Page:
Tolstoy, observing a tree, reminds us that “the leaves enchant us more than the roots”. In the gale of commentary that gusted after the DA’s recent policy reset, the party appears to have caught some high winds of disapproval.
This is surprising for at least two obvious reasons. Neither of these were articulated in the many negative public comments that followed the party’s decision to explicitly endorse nonracialism and embrace redress policies premised on “the rejection of race as a way to categorise and treat people, particularly in legislation”.
First, the bedrock principles or roots of modern democratic SA are enshrined in the 1996 constitution. Of its four founding values, one explicitly commits the country and its policymakers to practise and preach “nonracialism and non-sexism”.
At its most rudimentary there is clear constitutional cover — even an imperative — for the DA to have taken the decision, arguably a collective undertaking made by the entire country in 1996, to provide redress policies absent of hard racial categorising.
The second headline critique of the party policy is that it is a vote loser and will interdict the party’s enduring, but mostly unsuccessful, quest to obtain significant black support.
While the departing words of a defecting politician should be treated with the utmost caution, exiting Gauteng DA leader John Moodey gave voice to this view, echoing many leading commentators on the subject. He declared that “denying the centrality of race to the lived experiences of the overwhelming majority of South Africans points to a political rout and retreat of epic proportions likely to keep the ANC in power for decades”.
This is both highly arguable and an entirely evidence-free proposition. With reference to Moodey himself, he led the charge in 2019 for the DA to wrest control of Gauteng from the ANC, enjoying the nickname “The General”. He publicly committed that under his baton the party would bring the ANC below 50% in the province. In the event the ANC kept its majority, and Moodey’s DA recorded just 27.45% and lost three of its previously held seats.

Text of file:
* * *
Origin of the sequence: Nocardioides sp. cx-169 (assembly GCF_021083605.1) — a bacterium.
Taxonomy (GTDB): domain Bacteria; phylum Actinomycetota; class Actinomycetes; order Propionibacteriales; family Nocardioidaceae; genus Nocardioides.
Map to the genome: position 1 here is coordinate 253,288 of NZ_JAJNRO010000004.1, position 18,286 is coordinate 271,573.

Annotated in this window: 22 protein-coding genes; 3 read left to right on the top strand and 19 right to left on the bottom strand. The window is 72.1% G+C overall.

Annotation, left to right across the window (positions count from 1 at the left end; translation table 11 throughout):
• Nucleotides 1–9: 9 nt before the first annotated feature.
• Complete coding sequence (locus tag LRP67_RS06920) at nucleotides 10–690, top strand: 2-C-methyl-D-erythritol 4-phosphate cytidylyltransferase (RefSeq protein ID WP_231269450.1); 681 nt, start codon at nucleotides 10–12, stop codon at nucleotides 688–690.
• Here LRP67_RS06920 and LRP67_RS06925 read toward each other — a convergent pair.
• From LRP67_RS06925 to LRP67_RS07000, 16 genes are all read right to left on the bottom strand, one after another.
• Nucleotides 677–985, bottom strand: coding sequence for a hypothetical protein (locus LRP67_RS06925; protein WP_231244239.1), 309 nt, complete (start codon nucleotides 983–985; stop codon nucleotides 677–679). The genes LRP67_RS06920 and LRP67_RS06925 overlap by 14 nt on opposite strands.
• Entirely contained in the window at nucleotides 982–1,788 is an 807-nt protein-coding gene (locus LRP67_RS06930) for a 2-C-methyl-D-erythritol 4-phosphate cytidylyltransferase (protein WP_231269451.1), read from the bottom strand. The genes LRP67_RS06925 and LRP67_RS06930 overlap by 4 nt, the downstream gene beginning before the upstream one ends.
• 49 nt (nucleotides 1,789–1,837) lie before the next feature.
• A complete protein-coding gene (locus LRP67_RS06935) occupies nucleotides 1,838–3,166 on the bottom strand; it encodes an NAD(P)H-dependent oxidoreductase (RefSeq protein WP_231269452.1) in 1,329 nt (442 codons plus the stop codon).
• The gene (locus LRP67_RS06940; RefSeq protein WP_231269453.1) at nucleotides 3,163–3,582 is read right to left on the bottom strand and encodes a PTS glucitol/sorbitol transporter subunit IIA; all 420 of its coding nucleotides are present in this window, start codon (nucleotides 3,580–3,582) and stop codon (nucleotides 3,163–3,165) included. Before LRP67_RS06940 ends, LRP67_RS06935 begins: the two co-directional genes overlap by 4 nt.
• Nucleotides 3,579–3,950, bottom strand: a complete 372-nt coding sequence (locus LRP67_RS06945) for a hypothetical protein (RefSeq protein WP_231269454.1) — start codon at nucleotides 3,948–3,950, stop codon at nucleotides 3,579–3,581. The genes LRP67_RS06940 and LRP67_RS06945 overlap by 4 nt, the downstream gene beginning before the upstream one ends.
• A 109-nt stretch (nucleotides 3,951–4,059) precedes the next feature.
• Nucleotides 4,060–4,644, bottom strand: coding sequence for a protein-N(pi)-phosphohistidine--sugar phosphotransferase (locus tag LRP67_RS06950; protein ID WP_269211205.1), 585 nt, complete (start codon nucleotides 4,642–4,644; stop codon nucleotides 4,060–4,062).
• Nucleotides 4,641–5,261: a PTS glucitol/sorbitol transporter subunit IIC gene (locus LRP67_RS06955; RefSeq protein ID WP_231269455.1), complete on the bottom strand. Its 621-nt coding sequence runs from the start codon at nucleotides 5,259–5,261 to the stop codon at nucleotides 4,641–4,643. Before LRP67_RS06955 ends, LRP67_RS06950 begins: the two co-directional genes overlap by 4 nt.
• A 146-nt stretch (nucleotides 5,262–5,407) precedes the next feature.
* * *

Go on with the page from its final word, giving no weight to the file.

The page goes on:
As a matter of fact, the DA performed better provincially and nationally in 2014, led by Helen Zille, than it did in 2019, led by Mmusi Maimane. Aside from the change at the top between these elections, there was also a step-change in the policy direction of the party.
In 2019, it offered the electorate a specific commitment to the race-based policies it has more recently jettisoned. In 2019 it did not, as per Moodey’s new critique, “deny the centrality of race”.
On the contrary, under the headline “A New Plan to Realise Economic Justice for All South Africans”, the manifesto offered voters this view: “The reason that the DA supports a programme of race-based redress is, simply put, because it is an important part of our country’s reconciliation project and vital for justice … This means that a programme of redress does need a sunset clause. As a party that believes in liberal values and principles, we would seek to ensure that we move to a non-racial position as soon as a successful redress programme has been implemented …”
Nothing convinces, as the saying goes, as much as conviction. But the have-cake-will-eat-it baked into the formula for race-based redress, coupled with a promise of nonracial liberalism at some indeterminate point in future, seemed to me at the time a spectacular example of doublethink, equivocation and appealing-to-everyone-and-pleasing-no-one. The voters appeared to agree when they delivered the party its first dose of vote-shedding in 20 years.